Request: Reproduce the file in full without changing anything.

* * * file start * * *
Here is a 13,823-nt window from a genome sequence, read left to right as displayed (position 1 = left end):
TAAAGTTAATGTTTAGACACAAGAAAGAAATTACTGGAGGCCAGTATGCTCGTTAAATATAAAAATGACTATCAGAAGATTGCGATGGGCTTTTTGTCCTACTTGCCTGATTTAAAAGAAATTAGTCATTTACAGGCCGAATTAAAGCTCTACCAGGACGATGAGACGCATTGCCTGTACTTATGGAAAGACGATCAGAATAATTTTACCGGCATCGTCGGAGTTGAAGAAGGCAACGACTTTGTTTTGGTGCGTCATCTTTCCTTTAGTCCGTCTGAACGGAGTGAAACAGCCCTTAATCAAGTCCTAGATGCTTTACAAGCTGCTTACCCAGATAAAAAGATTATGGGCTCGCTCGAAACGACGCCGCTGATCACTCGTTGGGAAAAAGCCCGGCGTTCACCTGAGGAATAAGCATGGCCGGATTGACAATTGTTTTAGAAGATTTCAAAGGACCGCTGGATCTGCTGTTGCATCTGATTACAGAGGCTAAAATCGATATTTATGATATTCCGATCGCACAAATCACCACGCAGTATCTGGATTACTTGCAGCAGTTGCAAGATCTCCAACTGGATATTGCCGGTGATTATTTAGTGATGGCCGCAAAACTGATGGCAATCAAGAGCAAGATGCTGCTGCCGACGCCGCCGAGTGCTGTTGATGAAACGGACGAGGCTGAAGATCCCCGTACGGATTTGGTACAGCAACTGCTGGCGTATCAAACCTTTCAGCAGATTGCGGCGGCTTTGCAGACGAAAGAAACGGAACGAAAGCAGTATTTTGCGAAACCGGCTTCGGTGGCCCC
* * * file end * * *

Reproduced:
Here is a 13,823-nt window from a genome sequence, read left to right as displayed (position 1 = left end):
TAAAGTTAATGTTTAGACACAAGAAAGAAATTACTGGAGGCCAGTATGCTCGTTAAATATAAAAATGACTATCAGAAGATTGCGATGGGCTTTTTGTCCTACTTGCCTGATTTAAAAGAAATTAGTCATTTACAGGCCGAATTAAAGCTCTACCAGGACGATGAGACGCATTGCCTGTACTTATGGAAAGACGATCAGAATAATTTTACCGGCATCGTCGGAGTTGAAGAAGGCAACGACTTTGTTTTGGTGCGTCATCTTTCCTTTAGTCCGTCTGAACGGAGTGAAACAGCCCTTAATCAAGTCCTAGATGCTTTACAAGCTGCTTACCCAGATAAAAAGATTATGGGCTCGCTCGAAACGACGCCGCTGATCACTCGTTGGGAAAAAGCCCGGCGTTCACCTGAGGAATAAGCATGGCCGGATTGACAATTGTTTTAGAAGATTTCAAAGGACCGCTGGATCTGCTGTTGCATCTGATTACAGAGGCTAAAATCGATATTTATGATATTCCGATCGCACAAATCACCACGCAGTATCTGGATTACTTGCAGCAGTTGCAAGATCTCCAACTGGATATTGCCGGTGATTATTTAGTGATGGCCGCAAAACTGATGGCAATCAAGAGCAAGATGCTGCTGCCGACGCCGCCGAGTGCTGTTGATGAAACGGACGAGGCTGAAGATCCCCGTACGGATTTGGTACAGCAACTGCTGGCGTATCAAACCTTTCAGCAGATTGCGGCGGCTTTGCAGACGAAAGAAACGGAACGAAAGCAGTATTTTGCGAAACCGGCTTCGGTGGCCCC